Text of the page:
After Canceling September Art Walk, Galleries Regroup 

Popularity has its disadvantages. For the stakeholders in the monthly First Fridays Art Walk, they've taken the form of three consecutive months of incidents involving out-of-school teens that this summer began attending the event en masse.

On the heels of the Aug. 5 art walk, where unruly behavior led to four arrests for disorderly conduct, organizers canceled September's event. The decision was reached Friday at a meeting attended by the owners of participating downtown art galleries and representatives from Mayor Dwight Jones' office and the Richmond Police Department.

Attendance at First Fridays during Labor Day weekend is traditionally low, says Christina Newton, the walk's lead organizer. "That coupled with the fact that we've had some violence during and after by visitors, we felt like it was a good time to take off." She says the break will allow for "more time to determine the next steps."

Asked whether there's cause for worry about the future of the event, Newton declines to say. "This issue is much larger than one month off," she says.

Indeed, the incidents attributed largely to the teenage attendees won't necessarily disappear once the fall semester starts. City officials unsuccessfully attempted to head off the problem with events targeting youth at the August edition. But only an estimated 400 attended the city-sponsored event, Newton says.

Largely credited with helping spur the revitalization of Broad Street, some downtown business owners have noticed a recent drop-off while the incidents continue. Now, some owners are offering ideas on how to move forward.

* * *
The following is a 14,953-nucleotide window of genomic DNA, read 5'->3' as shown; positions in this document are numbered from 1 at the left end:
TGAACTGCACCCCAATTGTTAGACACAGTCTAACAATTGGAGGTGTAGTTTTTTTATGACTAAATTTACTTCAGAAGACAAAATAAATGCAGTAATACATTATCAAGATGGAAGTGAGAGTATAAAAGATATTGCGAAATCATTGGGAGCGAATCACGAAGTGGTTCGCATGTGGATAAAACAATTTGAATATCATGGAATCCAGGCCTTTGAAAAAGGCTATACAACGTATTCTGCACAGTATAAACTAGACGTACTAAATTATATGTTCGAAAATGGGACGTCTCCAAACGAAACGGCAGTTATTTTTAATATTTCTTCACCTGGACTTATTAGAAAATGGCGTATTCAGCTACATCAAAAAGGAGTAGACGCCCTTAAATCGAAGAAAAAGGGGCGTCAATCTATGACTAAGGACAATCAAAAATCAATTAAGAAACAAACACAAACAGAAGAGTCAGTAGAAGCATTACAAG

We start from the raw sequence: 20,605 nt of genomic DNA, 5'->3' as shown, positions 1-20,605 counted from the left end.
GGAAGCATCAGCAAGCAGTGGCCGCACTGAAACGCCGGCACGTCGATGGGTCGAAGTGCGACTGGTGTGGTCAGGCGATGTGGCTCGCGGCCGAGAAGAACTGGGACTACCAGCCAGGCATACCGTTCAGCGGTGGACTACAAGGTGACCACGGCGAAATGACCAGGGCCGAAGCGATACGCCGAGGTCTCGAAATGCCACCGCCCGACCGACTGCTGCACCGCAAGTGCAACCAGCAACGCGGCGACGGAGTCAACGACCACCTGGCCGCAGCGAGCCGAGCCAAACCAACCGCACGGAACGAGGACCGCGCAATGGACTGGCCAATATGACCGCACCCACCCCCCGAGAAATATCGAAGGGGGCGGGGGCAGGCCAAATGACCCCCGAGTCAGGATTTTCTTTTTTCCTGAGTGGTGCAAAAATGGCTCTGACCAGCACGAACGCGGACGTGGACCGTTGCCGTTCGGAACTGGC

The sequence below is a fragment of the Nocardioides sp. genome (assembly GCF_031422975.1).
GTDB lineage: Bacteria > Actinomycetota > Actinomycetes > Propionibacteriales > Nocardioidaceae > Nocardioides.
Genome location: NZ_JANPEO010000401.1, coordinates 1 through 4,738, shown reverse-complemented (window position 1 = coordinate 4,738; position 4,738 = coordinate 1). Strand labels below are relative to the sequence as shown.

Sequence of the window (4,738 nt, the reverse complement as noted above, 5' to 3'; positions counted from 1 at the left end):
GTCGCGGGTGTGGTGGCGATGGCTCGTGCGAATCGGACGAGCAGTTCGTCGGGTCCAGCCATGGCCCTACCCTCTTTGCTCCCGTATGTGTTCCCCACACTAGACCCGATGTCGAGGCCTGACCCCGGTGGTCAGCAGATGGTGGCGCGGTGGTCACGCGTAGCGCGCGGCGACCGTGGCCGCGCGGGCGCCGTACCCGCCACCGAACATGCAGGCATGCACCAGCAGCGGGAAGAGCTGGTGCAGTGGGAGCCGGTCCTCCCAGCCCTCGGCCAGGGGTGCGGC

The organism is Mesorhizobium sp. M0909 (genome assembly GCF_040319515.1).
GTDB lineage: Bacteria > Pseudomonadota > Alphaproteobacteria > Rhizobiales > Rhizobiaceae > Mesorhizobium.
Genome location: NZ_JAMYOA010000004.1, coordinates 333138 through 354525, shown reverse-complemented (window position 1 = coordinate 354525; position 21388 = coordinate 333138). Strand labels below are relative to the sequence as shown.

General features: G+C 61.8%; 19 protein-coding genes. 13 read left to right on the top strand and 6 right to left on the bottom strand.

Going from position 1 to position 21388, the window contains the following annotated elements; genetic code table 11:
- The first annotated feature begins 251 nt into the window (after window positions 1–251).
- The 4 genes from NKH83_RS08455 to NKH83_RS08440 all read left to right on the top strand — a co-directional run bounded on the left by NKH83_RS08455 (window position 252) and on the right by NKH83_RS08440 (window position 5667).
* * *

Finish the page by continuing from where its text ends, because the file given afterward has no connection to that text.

Geraldine Duskin, owner of Ghostprint Gallery, says she'd like the art walk to return to its roots. "The whole thing was trending toward a street festival," she says, "but I'm excited to have it return to a gallery event."

Scott Garnett, owner of Lift Coffee Shop, says that during recent First Fridays the sidewalks have been too congested for his customers to get in the doors. But he says there's a silver lining. Receipts may be down, but the issue has brought the downtown business owners together, he says: "I just don't think this chases people away from downtown."


Speaking of First Fridays

Latest in News and Features

Comments (2)

Showing 1-2 of 2

Add a comment

Subscribe to this thread:
Showing 1-2 of 2

Add a comment

Connect with Style Weekly

Most Popular Stories

  • How Bad Will It Get?

    How Bad Will It Get?

    VIDEO: An interview with Virginia’s state epidemiologist, Dr. Lillian R. Peake.
    • Mar 24, 2020
  • Shelter from the Storm

    Shelter from the Storm

    Will responses from shelters, landlords and service providers be enough to protect the vulnerable homeless population during a global pandemic?
    • Mar 24, 2020
  • New Normal

    New Normal

    A look back at a historic week that Richmonders won’t forget as the coronavirus changes life as we know it.
    • Mar 24, 2020
  • Gospel Gold

    Gospel Gold

    Local filmmaker scores a trove of rare footage of the Soul Stirrers shot by artist Bruce Conner.
    • Mar 17, 2020
  • More »

Copyright © 2020 Style Weekly
Richmond's alternative for news, arts, culture and opinion
All rights reserved
Powered by Foundation